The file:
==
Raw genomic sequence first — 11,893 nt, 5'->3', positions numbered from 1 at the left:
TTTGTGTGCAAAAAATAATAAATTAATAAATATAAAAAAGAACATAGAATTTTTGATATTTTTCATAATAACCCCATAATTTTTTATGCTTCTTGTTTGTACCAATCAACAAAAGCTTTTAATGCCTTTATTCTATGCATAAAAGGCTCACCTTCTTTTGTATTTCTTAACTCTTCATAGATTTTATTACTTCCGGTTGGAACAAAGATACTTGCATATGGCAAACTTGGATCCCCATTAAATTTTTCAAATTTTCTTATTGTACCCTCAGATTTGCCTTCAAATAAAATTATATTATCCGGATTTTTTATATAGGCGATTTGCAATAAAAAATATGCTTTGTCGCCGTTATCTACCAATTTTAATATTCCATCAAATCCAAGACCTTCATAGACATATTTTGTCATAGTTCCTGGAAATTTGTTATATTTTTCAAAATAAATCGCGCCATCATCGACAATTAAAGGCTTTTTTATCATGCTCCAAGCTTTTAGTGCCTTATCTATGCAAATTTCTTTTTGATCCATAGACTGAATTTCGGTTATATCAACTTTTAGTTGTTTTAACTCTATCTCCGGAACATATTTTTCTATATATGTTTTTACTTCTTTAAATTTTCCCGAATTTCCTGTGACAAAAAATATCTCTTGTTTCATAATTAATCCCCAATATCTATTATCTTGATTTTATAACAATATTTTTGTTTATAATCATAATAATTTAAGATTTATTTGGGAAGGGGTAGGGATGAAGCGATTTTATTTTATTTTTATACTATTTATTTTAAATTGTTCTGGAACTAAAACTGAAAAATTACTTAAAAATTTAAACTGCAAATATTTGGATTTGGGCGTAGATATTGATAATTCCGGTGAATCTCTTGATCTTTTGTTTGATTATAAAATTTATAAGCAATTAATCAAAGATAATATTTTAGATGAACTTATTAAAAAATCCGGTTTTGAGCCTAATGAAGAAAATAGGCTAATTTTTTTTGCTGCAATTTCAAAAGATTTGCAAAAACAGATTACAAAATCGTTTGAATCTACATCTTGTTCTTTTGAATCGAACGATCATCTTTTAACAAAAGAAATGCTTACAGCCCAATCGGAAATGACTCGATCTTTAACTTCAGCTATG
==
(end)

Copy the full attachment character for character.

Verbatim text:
Raw genomic sequence first — 11,893 nt, 5'->3', positions numbered from 1 at the left:
TTTGTGTGCAAAAAATAATAAATTAATAAATATAAAAAAGAACATAGAATTTTTGATATTTTTCATAATAACCCCATAATTTTTTATGCTTCTTGTTTGTACCAATCAACAAAAGCTTTTAATGCCTTTATTCTATGCATAAAAGGCTCACCTTCTTTTGTATTTCTTAACTCTTCATAGATTTTATTACTTCCGGTTGGAACAAAGATACTTGCATATGGCAAACTTGGATCCCCATTAAATTTTTCAAATTTTCTTATTGTACCCTCAGATTTGCCTTCAAATAAAATTATATTATCCGGATTTTTTATATAGGCGATTTGCAATAAAAAATATGCTTTGTCGCCGTTATCTACCAATTTTAATATTCCATCAAATCCAAGACCTTCATAGACATATTTTGTCATAGTTCCTGGAAATTTGTTATATTTTTCAAAATAAATCGCGCCATCATCGACAATTAAAGGCTTTTTTATCATGCTCCAAGCTTTTAGTGCCTTATCTATGCAAATTTCTTTTTGATCCATAGACTGAATTTCGGTTATATCAACTTTTAGTTGTTTTAACTCTATCTCCGGAACATATTTTTCTATATATGTTTTTACTTCTTTAAATTTTCCCGAATTTCCTGTGACAAAAAATATCTCTTGTTTCATAATTAATCCCCAATATCTATTATCTTGATTTTATAACAATATTTTTGTTTATAATCATAATAATTTAAGATTTATTTGGGAAGGGGTAGGGATGAAGCGATTTTATTTTATTTTTATACTATTTATTTTAAATTGTTCTGGAACTAAAACTGAAAAATTACTTAAAAATTTAAACTGCAAATATTTGGATTTGGGCGTAGATATTGATAATTCCGGTGAATCTCTTGATCTTTTGTTTGATTATAAAATTTATAAGCAATTAATCAAAGATAATATTTTAGATGAACTTATTAAAAAATCCGGTTTTGAGCCTAATGAAGAAAATAGGCTAATTTTTTTTGCTGCAATTTCAAAAGATTTGCAAAAACAGATTACAAAATCGTTTGAATCTACATCTTGTTCTTTTGAATCGAACGATCATCTTTTAACAAAAGAAATGCTTACAGCCCAATCGGAAATGACTCGATCTTTAACTTCAGCTATG